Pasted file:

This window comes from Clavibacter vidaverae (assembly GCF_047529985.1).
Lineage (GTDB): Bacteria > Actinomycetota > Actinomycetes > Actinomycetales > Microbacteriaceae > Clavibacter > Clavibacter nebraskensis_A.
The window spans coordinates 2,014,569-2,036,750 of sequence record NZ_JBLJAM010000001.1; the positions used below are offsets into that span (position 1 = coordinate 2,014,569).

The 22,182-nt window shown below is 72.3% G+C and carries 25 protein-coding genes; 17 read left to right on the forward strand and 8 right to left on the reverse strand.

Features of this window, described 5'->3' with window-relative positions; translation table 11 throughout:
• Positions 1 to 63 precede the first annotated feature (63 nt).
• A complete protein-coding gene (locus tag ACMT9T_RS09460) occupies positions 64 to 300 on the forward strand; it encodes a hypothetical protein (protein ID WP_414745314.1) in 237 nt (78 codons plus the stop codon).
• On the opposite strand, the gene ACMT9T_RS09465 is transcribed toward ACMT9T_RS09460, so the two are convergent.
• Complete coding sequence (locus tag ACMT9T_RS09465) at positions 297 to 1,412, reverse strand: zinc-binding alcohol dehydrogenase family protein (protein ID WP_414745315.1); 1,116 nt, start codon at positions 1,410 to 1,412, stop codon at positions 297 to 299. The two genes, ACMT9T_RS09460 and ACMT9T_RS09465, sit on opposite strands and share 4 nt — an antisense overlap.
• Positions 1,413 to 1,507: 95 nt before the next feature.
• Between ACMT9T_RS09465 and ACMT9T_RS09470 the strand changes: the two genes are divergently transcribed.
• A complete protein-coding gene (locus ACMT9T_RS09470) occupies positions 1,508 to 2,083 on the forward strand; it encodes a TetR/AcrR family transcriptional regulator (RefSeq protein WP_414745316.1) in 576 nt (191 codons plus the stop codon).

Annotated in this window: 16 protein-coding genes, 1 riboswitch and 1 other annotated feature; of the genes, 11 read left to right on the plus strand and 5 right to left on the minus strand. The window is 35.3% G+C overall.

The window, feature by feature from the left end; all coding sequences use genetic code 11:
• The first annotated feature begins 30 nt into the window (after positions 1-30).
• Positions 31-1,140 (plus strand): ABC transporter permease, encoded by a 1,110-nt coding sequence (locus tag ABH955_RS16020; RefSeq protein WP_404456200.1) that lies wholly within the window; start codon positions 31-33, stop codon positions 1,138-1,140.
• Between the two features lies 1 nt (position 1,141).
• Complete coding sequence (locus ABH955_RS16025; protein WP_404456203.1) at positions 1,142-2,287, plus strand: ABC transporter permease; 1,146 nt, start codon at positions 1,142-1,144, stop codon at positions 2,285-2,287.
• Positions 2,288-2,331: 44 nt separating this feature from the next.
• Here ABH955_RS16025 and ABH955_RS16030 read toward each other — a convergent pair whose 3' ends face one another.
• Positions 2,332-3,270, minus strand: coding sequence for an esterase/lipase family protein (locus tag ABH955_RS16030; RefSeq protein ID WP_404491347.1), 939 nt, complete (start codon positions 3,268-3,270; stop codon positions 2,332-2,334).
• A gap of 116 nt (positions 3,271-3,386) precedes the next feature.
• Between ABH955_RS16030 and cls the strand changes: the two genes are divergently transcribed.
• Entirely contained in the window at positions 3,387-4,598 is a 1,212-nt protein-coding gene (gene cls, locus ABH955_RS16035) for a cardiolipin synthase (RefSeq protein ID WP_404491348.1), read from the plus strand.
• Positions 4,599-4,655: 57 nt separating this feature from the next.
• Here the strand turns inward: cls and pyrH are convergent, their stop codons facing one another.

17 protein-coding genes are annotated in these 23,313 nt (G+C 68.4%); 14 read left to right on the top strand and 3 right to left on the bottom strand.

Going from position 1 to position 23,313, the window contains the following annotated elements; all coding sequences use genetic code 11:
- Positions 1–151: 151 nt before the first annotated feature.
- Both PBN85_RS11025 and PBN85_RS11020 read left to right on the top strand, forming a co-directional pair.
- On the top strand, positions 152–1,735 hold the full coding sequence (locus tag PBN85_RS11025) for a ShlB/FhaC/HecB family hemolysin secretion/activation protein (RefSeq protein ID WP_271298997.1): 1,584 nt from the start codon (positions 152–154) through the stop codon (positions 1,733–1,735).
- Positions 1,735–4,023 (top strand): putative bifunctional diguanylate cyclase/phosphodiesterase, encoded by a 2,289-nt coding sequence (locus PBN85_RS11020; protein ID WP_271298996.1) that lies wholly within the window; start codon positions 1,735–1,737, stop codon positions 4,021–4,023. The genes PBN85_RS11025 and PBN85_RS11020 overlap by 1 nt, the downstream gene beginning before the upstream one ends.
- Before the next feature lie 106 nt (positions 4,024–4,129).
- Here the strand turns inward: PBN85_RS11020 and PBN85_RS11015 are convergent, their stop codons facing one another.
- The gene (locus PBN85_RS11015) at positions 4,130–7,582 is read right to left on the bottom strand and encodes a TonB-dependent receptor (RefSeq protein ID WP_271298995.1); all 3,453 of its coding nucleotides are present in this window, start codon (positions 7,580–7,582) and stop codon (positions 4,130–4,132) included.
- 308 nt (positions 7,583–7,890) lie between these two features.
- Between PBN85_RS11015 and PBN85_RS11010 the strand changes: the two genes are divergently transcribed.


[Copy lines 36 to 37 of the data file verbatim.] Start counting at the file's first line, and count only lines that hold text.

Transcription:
- 308 nt (positions 7,583–7,890) lie between these two features.
- Between PBN85_RS11015 and PBN85_RS11010 the strand changes: the two genes are divergently transcribed.